An adversary 15 tries to “guess” the servers 13 that maintain a copy of a file that the adversary wants to access. Each adversary 15, however, is assumed to be polynomial time-bounded and have a large, but finite, budget $B. It is further assumed that an adversary 15 is not adaptive and it makes d guesses at once (i.e., not one guess at a time). The objective of an adversary 15 is to improperly obtain the file and pay less than the full price of the service (i.e., accessing a file). Consider a file f which is composed of |f|=v elements. In accordance with one aspect of the present invention (discussed below), the file can be replicated to make r copies, thus resulting in a total of vr elements that are dispersed among the servers 13. Accessing the file requires obtaining at least v elements and providing these elements defines a service which has a certain price. An honest client is willing to pay the price for obtaining the service. Is assumed that the file has a binary value such that it is valuable as a whole and not valuable in any portion thereof. This assumption can be related to the quality of service (QoS) requirement of the application requesting this file (e.g., obtaining some parts of the 9'th Symphony is considered to be worthless for the QoS). Accordingly, as explained in detail below, the present invention provides a combinatorial dispersal mechanism which makes the cost of random polling of the servers 13 (e.g., $c for each polling message) to obtain the appropriate amount of blocks for reconstructing the file too expensive for the adversary having the finite budget $B.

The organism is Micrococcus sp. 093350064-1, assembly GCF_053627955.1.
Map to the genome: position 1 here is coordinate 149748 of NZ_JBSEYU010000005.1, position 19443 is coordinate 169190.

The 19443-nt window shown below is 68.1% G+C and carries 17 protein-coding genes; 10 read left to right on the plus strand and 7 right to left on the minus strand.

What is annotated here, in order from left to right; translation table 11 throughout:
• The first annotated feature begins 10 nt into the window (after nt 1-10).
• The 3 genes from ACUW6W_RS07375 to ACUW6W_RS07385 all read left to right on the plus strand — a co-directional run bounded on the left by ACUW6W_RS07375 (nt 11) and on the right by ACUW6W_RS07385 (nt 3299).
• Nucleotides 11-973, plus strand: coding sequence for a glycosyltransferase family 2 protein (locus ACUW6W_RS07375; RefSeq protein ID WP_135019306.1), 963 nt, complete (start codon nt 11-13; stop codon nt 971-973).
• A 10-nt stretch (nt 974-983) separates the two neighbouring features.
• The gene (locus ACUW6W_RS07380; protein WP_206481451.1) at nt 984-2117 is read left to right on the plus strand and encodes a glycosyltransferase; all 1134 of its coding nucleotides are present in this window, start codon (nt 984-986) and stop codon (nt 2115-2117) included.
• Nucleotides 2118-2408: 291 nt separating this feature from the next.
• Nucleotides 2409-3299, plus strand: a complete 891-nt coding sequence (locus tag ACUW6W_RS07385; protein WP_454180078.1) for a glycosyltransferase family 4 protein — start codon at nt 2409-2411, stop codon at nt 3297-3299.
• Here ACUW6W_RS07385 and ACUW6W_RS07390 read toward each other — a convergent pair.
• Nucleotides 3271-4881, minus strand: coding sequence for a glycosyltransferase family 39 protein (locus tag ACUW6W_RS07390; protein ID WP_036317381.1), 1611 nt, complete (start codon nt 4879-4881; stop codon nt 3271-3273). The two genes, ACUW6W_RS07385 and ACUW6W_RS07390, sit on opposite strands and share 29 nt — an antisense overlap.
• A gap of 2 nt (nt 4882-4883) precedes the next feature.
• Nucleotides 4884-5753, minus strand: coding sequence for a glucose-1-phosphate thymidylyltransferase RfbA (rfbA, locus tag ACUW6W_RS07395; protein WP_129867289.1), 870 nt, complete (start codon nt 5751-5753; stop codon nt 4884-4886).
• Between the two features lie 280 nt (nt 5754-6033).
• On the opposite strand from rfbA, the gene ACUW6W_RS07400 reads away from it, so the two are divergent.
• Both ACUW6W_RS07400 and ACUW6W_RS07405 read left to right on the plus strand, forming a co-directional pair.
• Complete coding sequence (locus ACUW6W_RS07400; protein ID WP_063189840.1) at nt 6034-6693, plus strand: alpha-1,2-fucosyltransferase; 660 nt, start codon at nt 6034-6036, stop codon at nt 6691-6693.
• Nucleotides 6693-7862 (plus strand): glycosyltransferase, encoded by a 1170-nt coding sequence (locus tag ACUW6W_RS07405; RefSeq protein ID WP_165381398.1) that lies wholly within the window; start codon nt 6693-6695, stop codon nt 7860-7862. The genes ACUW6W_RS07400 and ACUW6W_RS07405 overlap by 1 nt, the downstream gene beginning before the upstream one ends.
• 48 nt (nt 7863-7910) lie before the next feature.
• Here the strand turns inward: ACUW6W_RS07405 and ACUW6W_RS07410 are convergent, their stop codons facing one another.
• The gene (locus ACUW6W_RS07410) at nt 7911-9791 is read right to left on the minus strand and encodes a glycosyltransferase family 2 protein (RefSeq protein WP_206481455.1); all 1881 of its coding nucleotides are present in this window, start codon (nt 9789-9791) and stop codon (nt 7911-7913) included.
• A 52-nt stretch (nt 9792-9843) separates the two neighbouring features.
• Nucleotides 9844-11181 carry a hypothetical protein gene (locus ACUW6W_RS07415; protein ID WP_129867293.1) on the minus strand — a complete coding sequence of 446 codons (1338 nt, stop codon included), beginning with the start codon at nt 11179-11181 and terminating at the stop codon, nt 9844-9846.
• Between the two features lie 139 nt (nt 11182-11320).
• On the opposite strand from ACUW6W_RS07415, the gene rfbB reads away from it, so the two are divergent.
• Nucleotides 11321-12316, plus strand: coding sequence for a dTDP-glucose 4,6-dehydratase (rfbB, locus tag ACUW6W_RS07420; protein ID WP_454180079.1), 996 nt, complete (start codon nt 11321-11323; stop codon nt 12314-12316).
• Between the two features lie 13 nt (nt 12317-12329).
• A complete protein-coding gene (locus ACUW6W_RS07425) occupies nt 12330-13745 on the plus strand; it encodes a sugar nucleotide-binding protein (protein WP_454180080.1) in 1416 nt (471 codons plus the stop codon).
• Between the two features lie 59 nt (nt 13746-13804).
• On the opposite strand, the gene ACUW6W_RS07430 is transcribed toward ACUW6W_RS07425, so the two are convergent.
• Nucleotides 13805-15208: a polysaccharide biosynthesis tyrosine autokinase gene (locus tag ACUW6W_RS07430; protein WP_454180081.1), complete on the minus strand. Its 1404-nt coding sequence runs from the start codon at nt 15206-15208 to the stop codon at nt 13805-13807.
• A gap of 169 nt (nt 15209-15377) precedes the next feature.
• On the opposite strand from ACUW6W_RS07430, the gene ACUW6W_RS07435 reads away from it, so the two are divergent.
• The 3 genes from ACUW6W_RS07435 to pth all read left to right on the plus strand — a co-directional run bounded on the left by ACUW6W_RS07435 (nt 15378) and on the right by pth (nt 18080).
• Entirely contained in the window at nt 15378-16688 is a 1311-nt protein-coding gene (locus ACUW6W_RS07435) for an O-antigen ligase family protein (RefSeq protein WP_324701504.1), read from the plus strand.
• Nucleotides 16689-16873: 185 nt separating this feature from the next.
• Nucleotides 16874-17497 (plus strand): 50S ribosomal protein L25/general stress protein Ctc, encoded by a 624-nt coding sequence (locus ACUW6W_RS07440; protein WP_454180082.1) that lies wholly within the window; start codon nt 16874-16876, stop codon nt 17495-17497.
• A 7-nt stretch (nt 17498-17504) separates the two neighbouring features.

Referring now to FIG. 2, a flow diagram illustrates a combinatorial file dispersal process according to one aspect of the present invention. This process is performed by a TA 12 for each file it manages. The flow diagram of FIG. 2 illustrates, in general, two combinatorial file dispersal methods (CFDs) that are preferably implemented herein: (i) a cloning based dispersal method, and (ii)a BIBD-based dispersal method. The method of FIG. 2 is generally similar for both combinatorial dispersal methods except with respect to the permutation (step 202) of file elements as explained below.